Jun 18, 2020

Axios AM

By Mike Allen
Mike Allen

💻 In honor of Juneteenth, Axios will host a virtual event tomorrow at 12:30 p.m. ET.

  • Markets editor Dion Rabouin will interview Valerie Jarrett, BET co-founder Bob Johnson, Houston Mayor Sylvester Turner and Campaign Zero co-founder DeRay Mckesson.
  • Register here.
1 big thing ... Exclusive: Trump plots virus-era, made-for-TV mass festival

Illustration: Sarah Grillo/Axios

President Trump plans to turn this weekend's Tulsa rally into a massive comeback festival complete with musical acts, Axios' Jonathan Swan and Margaret Talev report.

  • Organizers are leasing a jet to fly in surrogates the night before and multiple film crews are being brought in to record the event to show the world the fervency of his supporters, people familiar with the plans tell Axios. Watch for these scenes to be quickly converted into TV ads.

Why it matters: Saturday's "Great American Comeback" event is partly a kickoff for a comeback tour amid the pandemic. It's also a giant commercial for Trump's re-election campaign — an answer to protests outside the White House and a trial run for Republican convention events in Jacksonville in August.

Temperature checks are planned on-site, and masks and hand sanitizer will be handed out.

  • The Trump campaign says 1 million people have signed up — a data grab for the campaign — and of those, tens of thousands are expected to attend.
  • The BOK Center, where the indoor event will be held, holds 19,000 people The area next to it, where the second stage will be set up, can hold tens of thousands more.

Additional staging is to be set up outside for other speakers and performers.

  • Trump plans to speak at both the indoor and outdoor stages, according to a source with direct knowledge of the plans.
  • The Trump campaign announced that more than 50 campaign surrogates plan to attend the Oklahoma rally, including at least a dozen Republican House members and Sens. Jim Inhofe, James Lankford and Tom Cotton.
  • The event will be expensive. But the campaign says it raised $14 million on Sunday by promoting the Tulsa rally as well as the president's birthday.

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2. Trump whacked from within

Top right: Bolton's book on my bookshelf. Graphic: Eniola Odetunde/Axios. Photo of Bolton: Mark Humphrey/AP

John Bolton's brutal memoir about his 17 months in the White House portrays President Trump as an easy mark for dictators and others who know how easily he falls for flattery.

  • Why it matters: There has never been — and may never be — another book like this. Trump's national security adviser took hyper-detailed, real-time notes, and is sharing them with the world just nine months after leaving.

The Justice Department last night asked a federal judge for an emergency temporary restraining order against publication of "The Room Where It Happened," scheduled for next Tuesday.

  • But it's too late: Axios and other news organizations already have copies, and reviews and extensive excerpts were posted yesterday.
  • Trump told the Wall Street Journal in an interview last night that Bolton "is a liar": "[E]verybody in the White House hated John Bolton."

The most damaging revelations concern the president's efforts to cozy up to Chinese President Xi Jinping— revealed during an election season when Trump wants to portray himself as tough on China and Biden as a patsy.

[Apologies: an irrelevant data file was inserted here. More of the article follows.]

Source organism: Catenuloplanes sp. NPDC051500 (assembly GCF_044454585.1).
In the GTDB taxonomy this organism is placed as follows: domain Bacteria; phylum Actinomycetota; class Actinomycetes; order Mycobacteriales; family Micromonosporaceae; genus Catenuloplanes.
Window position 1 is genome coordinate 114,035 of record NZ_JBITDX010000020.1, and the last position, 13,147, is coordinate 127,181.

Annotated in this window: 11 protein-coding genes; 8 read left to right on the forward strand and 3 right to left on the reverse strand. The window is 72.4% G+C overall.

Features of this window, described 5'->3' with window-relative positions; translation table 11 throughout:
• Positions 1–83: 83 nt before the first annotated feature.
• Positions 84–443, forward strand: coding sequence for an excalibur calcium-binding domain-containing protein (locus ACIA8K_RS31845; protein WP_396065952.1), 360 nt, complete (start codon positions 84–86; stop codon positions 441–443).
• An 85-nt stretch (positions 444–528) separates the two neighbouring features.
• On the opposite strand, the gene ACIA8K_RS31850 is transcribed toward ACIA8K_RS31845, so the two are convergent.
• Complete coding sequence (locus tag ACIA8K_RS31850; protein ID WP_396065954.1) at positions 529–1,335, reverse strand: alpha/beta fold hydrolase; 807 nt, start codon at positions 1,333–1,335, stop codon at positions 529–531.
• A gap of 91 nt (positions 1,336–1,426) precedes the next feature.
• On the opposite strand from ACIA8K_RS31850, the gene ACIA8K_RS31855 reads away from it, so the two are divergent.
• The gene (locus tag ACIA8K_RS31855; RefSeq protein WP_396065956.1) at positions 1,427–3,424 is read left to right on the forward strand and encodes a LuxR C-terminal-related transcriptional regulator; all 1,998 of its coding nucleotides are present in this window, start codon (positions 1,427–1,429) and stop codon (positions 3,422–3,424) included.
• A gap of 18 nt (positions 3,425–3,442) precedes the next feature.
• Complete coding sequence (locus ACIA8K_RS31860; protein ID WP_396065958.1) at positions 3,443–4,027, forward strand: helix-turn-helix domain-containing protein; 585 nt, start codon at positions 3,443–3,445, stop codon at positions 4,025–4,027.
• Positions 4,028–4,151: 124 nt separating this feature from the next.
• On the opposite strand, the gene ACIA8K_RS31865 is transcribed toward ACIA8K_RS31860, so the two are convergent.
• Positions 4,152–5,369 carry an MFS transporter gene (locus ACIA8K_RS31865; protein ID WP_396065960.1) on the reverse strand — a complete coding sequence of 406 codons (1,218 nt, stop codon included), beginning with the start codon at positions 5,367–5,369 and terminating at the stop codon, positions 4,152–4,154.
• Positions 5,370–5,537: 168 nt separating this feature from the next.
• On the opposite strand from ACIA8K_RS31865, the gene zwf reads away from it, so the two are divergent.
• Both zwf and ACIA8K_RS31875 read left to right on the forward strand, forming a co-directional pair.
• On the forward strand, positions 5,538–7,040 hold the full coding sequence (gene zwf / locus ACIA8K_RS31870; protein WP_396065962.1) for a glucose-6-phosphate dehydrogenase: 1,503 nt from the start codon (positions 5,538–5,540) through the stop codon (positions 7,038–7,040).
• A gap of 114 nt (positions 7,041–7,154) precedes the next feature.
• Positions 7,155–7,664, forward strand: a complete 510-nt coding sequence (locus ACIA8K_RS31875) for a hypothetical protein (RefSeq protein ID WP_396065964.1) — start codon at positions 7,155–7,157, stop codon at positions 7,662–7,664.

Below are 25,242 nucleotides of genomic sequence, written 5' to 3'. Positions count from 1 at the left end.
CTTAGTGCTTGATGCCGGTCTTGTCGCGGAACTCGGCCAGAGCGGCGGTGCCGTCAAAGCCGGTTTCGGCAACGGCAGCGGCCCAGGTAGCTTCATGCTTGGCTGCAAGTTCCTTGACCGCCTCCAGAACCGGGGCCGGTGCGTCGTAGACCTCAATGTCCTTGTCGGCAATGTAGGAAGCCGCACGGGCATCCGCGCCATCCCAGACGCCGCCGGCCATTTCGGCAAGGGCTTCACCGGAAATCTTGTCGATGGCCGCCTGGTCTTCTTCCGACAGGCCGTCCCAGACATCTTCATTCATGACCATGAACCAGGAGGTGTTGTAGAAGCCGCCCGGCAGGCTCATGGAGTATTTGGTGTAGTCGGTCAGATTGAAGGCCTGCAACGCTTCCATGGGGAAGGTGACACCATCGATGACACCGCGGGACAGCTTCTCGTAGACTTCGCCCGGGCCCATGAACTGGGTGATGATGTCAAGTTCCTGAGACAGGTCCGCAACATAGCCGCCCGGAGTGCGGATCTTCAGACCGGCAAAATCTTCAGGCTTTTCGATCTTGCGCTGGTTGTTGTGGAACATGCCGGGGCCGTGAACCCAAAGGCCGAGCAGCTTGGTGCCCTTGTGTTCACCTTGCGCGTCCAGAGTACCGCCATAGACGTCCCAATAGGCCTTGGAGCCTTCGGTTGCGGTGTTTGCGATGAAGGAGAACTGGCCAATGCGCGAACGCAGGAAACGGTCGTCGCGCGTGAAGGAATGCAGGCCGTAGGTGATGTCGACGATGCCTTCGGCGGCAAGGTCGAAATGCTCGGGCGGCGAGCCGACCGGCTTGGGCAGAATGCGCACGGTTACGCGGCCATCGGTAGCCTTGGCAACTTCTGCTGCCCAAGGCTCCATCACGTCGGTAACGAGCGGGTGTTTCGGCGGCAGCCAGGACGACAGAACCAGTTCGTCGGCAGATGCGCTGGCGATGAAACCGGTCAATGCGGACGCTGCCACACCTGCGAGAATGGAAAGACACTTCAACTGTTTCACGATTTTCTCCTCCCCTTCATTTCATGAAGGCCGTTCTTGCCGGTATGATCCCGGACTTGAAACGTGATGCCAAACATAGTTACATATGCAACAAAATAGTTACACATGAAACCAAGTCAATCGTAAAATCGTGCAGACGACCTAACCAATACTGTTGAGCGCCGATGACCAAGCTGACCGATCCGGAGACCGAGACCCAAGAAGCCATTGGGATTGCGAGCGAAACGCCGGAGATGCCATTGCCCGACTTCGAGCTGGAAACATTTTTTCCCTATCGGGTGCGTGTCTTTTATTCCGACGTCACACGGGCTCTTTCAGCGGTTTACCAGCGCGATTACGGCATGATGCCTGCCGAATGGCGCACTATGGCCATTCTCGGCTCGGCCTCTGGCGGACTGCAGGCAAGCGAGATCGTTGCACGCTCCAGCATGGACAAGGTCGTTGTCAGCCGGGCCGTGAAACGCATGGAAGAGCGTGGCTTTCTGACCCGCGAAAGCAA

• Bolton said Trump gave Xi the green light to build concentration camps in Xinjiang, and "stressed the importance of farmers, and increased Chinese purchases of soybeans and wheat" to his own re-election.
  • Biden said last night: "[M]y message to China's leaders, or anyone else who President Trump might invite to interfere: ... Stay out of our elections."

In one memorable scene, Bolton — a Fox News regular before joining the administration — is auditioning for the job and Trump says: "This is so great. John sounds just like he does on television. I could just keep listening. I love it." (p. 15)

  • Bolton describes a pattern of conversations by Trump that "looked like obstruction of justice as a way of life."
  • After one Trump statement, Bolton adds dismissively: "another fantasy." (p. 349)
  • Bolton says Trump didn't know that the U.K. was a nuclear power, wondered if Finland was part of Russia, and referred to reporters as "scumbags" who "should be executed."

On the same day that accounts of the book's contents spilled out, the N.Y. Times' Maggie Haberman and Annie Karni popped a story in which numerous current and former aides portrayed Trump as "acting trapped and defensive."

  • The story also has aides wondering if he was self-sabotaging, and alarmed by his bizarre behavior.
  • "[H]e has not seemed excited about the possibility of governing for four more years," people close to him told the Times. "One official ... claimed policy staff members were told just this week to come up with initiatives for 2021."

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3. Community policing returns

Illustration: Aïda Amer/Axios

Community policing, aimed at forging stronger relationships between police and the citizens they serve, is seeing renewed interest as a way for cities to rebuild trust and repair racial rifts, writes Kim Hart, author of Axios Cities.

  • Why it matters: A national shift back to true community policing would reshape how officers spend their time and resources, with a greater priority on solving everyday problems before making arrests and issuing tickets.